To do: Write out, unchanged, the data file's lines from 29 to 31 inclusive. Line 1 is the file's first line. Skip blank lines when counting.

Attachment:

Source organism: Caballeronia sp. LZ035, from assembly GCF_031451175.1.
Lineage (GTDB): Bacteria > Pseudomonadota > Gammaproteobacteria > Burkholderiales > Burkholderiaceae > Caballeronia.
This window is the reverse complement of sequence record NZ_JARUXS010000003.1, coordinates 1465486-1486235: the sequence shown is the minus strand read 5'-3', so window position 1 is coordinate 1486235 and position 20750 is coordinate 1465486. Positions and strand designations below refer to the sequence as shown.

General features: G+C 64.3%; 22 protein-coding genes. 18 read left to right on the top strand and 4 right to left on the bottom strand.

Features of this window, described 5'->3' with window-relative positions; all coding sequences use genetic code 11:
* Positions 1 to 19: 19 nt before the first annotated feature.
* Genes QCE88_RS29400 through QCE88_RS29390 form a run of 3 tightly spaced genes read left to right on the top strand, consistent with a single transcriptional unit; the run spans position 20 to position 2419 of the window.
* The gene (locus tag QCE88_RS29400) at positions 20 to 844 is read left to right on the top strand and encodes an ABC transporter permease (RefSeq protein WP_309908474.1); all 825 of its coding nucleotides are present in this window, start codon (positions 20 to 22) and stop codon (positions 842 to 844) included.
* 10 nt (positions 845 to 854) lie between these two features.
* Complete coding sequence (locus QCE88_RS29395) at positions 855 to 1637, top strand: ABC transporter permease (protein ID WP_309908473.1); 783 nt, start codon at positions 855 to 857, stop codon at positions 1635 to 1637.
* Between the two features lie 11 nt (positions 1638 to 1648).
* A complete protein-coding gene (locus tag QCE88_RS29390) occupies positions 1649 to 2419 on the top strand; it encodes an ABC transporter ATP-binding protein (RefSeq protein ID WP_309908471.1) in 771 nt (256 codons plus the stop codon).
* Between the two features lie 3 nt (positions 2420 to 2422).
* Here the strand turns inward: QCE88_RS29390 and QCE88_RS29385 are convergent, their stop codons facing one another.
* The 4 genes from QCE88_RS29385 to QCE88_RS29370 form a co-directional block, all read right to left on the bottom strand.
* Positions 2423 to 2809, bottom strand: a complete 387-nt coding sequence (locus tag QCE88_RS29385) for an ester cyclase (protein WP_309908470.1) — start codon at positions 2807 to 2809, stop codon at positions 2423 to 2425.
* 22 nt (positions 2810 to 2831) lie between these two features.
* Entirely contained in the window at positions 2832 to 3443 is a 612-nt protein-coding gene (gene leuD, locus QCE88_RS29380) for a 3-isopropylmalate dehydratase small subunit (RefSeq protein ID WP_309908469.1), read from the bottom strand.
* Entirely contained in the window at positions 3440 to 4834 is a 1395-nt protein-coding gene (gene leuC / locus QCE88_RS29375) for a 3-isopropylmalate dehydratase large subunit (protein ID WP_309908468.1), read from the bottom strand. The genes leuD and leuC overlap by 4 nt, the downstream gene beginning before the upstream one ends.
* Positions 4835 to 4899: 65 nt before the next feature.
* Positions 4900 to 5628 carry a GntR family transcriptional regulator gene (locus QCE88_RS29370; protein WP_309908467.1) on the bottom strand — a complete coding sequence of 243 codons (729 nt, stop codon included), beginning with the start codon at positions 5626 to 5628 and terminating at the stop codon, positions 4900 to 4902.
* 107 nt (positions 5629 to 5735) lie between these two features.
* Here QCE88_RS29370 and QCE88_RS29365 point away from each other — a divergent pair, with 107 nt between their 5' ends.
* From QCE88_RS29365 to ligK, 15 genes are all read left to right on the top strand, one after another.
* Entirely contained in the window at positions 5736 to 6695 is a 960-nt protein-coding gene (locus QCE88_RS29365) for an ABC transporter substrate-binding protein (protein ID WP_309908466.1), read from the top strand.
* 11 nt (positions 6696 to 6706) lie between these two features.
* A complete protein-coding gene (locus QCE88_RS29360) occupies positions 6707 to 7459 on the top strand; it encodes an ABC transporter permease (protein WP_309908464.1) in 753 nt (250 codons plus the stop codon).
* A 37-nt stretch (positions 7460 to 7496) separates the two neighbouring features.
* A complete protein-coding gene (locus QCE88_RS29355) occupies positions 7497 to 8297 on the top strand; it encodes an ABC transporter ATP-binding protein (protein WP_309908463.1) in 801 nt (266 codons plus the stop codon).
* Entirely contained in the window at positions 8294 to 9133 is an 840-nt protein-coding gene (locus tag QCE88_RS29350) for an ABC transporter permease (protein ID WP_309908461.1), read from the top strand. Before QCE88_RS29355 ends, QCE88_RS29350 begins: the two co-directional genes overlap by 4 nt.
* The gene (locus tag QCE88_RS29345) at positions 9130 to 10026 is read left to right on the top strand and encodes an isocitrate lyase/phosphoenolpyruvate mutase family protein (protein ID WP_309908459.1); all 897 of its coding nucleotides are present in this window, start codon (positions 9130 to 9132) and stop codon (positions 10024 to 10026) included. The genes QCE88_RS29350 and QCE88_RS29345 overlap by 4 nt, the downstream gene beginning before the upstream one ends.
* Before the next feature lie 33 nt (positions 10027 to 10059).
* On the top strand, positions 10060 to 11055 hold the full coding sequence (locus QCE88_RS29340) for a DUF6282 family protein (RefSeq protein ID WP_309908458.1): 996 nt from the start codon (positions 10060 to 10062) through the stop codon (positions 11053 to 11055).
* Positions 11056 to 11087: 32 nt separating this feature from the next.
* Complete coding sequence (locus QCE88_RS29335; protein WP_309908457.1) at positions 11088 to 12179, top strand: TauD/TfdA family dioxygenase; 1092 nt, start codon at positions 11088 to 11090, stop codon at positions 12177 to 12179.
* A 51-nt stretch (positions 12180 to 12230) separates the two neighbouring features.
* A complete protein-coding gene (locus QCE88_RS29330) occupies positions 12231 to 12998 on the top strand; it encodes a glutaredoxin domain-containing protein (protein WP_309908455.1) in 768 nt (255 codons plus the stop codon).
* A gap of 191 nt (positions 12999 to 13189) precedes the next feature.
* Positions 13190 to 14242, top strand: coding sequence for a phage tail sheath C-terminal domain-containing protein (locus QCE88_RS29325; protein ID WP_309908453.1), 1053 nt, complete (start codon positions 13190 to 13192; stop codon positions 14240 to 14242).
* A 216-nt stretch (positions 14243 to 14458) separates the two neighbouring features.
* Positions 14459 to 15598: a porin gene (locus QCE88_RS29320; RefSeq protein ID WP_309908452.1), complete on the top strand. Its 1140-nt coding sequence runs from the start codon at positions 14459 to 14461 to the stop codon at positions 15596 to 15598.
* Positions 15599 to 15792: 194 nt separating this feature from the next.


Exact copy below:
* A complete protein-coding gene (locus QCE88_RS29355) occupies positions 7497 to 8297 on the top strand; it encodes an ABC transporter ATP-binding protein (protein WP_309908463.1) in 801 nt (266 codons plus the stop codon).
* Entirely contained in the window at positions 8294 to 9133 is an 840-nt protein-coding gene (locus tag QCE88_RS29350) for an ABC transporter permease (protein ID WP_309908461.1), read from the top strand. Before QCE88_RS29355 ends, QCE88_RS29350 begins: the two co-directional genes overlap by 4 nt.
* The gene (locus tag QCE88_RS29345) at positions 9130 to 10026 is read left to right on the top strand and encodes an isocitrate lyase/phosphoenolpyruvate mutase family protein (protein ID WP_309908459.1); all 897 of its coding nucleotides are present in this window, start codon (positions 9130 to 9132) and stop codon (positions 10024 to 10026) included. The genes QCE88_RS29350 and QCE88_RS29345 overlap by 4 nt, the downstream gene beginning before the upstream one ends.